Canadian growers are missing key information

Data services | Producers should be receiving more detailed price and export sales data, says commission head

Canadian farmers have lost great grain market information, but few seem to have noticed.

As well, prairie farmers have never had some of the crop and market reporting that U.S. farmers take for granted.

It creates an information void in the post-CWB monopoly world that shouldn’t be left unfilled, but how to fill it is a tough question, says the chair of the Alberta Wheat Commission.

“Some of these things need pieces to be slowly put in place, and we just need time to do it and get it all co-ordinated,” said Kent Erickson.

“Everybody was excited, either positively or negatively, by the changes to the wheat board monopoly, but we didn’t all necessarily realize the ripple effect of all the little things that would change.”

For instance, there is no unified prairie crop report. Each prairie province puts out its own, with unique areas of focus, different frequencies of publication and levels of analysis and reporting.

Pricing and much export sales information is available only in the sporadic reporting of farmers and companies and by indirect reports from organizations such as the Canadian Grain Commission.

Some see this as a danger to farmers and small companies active in the prairie grain trade.

The giant grain companies know much about the state of the prairie crop, export sales and the overall market because they dominate large parts of it, but smaller companies and the thousands of individual prairie farmers have little access to direct information.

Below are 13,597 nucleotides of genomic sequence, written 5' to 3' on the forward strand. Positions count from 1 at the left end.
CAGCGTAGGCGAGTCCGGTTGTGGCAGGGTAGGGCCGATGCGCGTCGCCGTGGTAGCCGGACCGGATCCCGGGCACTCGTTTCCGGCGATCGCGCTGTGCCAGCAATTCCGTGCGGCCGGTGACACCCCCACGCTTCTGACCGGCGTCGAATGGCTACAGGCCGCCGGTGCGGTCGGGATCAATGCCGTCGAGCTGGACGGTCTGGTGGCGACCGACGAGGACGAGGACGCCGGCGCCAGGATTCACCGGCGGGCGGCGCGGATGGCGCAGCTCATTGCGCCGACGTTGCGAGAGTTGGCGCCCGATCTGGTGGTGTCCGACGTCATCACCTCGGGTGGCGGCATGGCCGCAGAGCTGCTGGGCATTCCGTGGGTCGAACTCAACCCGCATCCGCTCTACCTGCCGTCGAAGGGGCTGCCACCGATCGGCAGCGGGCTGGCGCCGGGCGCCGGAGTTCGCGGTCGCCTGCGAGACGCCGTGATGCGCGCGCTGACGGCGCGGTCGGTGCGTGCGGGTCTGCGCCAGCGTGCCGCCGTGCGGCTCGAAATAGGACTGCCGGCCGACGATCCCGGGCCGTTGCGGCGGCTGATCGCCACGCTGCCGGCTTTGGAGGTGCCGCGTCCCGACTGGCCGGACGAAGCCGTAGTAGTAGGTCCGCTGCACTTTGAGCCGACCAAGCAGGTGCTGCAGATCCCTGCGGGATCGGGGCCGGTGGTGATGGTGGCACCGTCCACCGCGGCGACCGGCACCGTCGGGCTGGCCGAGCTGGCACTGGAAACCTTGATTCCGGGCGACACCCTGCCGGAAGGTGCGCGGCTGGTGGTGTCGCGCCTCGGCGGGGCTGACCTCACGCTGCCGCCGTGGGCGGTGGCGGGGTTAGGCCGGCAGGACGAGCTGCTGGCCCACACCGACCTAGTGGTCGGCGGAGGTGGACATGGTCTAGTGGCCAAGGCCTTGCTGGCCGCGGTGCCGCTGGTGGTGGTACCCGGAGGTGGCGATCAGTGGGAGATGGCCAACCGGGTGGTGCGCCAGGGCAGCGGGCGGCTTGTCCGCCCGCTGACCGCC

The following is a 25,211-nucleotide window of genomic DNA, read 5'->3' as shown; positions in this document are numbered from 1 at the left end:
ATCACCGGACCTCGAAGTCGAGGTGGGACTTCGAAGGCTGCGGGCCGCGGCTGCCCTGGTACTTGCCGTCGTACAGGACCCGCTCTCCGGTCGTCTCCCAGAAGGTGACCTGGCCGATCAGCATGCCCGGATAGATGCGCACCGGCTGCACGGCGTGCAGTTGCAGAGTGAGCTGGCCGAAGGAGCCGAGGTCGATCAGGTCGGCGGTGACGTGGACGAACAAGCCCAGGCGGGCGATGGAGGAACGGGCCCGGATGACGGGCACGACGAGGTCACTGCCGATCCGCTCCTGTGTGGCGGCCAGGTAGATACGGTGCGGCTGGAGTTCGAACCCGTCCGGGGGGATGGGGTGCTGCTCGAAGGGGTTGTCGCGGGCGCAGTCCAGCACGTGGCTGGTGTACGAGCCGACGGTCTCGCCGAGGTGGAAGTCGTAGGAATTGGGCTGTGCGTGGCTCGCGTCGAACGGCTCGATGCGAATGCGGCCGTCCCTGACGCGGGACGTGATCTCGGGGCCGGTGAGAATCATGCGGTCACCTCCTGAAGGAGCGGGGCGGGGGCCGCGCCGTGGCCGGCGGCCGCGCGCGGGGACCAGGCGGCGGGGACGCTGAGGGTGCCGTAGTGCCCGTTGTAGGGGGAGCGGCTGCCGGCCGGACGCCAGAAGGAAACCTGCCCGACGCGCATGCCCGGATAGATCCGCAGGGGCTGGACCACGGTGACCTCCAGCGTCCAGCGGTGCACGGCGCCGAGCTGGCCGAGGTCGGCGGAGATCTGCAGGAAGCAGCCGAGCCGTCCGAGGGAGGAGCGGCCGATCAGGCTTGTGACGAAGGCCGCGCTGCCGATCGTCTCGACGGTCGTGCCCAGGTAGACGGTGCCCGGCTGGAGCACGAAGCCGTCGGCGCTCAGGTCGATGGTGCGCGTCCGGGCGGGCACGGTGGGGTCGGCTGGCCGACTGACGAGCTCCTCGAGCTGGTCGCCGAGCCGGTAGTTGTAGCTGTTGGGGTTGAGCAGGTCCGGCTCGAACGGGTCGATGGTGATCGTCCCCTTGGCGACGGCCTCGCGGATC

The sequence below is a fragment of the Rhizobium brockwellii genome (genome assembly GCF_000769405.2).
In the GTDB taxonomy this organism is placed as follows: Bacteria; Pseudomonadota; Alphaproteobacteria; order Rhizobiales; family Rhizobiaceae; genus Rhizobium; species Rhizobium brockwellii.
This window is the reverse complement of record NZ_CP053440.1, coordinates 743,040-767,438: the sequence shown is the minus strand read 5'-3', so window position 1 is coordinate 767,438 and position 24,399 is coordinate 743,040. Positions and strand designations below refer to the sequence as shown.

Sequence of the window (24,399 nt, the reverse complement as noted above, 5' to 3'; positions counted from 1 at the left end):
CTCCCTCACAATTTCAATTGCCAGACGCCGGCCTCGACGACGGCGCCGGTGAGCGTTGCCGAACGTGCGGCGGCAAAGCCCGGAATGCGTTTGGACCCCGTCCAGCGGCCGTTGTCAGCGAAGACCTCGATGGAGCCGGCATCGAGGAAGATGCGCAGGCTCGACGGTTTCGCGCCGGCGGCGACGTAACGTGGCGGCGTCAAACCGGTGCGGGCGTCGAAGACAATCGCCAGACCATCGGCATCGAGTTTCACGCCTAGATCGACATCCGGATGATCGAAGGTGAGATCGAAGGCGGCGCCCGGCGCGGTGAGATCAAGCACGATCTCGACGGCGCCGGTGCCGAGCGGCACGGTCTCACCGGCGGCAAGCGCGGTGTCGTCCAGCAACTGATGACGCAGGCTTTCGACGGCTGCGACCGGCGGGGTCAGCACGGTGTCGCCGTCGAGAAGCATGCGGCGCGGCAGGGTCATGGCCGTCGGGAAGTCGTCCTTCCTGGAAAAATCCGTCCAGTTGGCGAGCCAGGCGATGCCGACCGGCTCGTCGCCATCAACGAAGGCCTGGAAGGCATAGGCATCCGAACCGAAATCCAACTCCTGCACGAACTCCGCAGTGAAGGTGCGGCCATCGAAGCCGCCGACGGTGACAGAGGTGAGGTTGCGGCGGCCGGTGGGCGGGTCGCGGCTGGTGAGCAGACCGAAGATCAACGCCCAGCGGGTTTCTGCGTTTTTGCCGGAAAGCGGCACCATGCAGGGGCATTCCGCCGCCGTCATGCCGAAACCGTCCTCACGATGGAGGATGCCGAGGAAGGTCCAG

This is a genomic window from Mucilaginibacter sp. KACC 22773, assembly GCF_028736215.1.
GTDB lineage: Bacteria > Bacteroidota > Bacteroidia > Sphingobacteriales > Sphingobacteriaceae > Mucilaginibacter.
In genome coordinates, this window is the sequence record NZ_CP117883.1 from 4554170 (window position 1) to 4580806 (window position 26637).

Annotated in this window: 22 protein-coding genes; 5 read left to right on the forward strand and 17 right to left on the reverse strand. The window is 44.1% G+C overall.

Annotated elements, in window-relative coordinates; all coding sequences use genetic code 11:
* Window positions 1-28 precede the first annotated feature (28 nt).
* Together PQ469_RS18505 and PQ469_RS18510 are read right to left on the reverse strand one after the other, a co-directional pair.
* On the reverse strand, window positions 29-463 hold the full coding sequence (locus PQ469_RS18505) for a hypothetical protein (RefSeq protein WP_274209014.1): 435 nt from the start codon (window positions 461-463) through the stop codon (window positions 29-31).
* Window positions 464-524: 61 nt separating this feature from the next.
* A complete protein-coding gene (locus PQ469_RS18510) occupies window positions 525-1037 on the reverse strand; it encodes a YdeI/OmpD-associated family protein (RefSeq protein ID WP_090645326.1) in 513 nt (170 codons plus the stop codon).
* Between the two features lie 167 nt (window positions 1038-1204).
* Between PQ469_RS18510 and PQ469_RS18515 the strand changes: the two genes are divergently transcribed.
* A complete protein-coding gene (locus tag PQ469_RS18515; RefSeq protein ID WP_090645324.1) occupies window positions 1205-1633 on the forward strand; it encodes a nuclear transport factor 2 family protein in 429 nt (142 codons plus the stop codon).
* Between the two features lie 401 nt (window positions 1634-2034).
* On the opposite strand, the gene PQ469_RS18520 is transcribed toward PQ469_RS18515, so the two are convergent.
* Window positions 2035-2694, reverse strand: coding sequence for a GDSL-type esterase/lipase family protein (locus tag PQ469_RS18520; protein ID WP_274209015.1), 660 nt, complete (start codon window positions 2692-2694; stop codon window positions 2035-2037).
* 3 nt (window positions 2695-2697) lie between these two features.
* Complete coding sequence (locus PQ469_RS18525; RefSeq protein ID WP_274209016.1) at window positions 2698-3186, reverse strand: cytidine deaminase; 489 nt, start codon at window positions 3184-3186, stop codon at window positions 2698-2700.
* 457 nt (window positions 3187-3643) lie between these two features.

Across the border, the U.S. Department of Agriculture collects, collates and publishes a wide variety of information. Traders, companies and farmers rely on the information to give them a sense of the true state of crops and markets.

In Western Canada, CWB used to fill much of that function with its price forecasts, market outlooks and crop surveillance function. It filled in gaps and helped bring together some of the disparate information sources on wheat, durum and barley.

Erickson said few farmers have probably noticed the absence of the monopoly board this summer, with high prices and a crop in the field drawing most of the attention.

The new wheat and barley commissions and cereals council could collect and publish some of the essential information, Erickson said.

“I can see somewhere down the road some sort of producer organization forming a collaboration for things like that,” he said.

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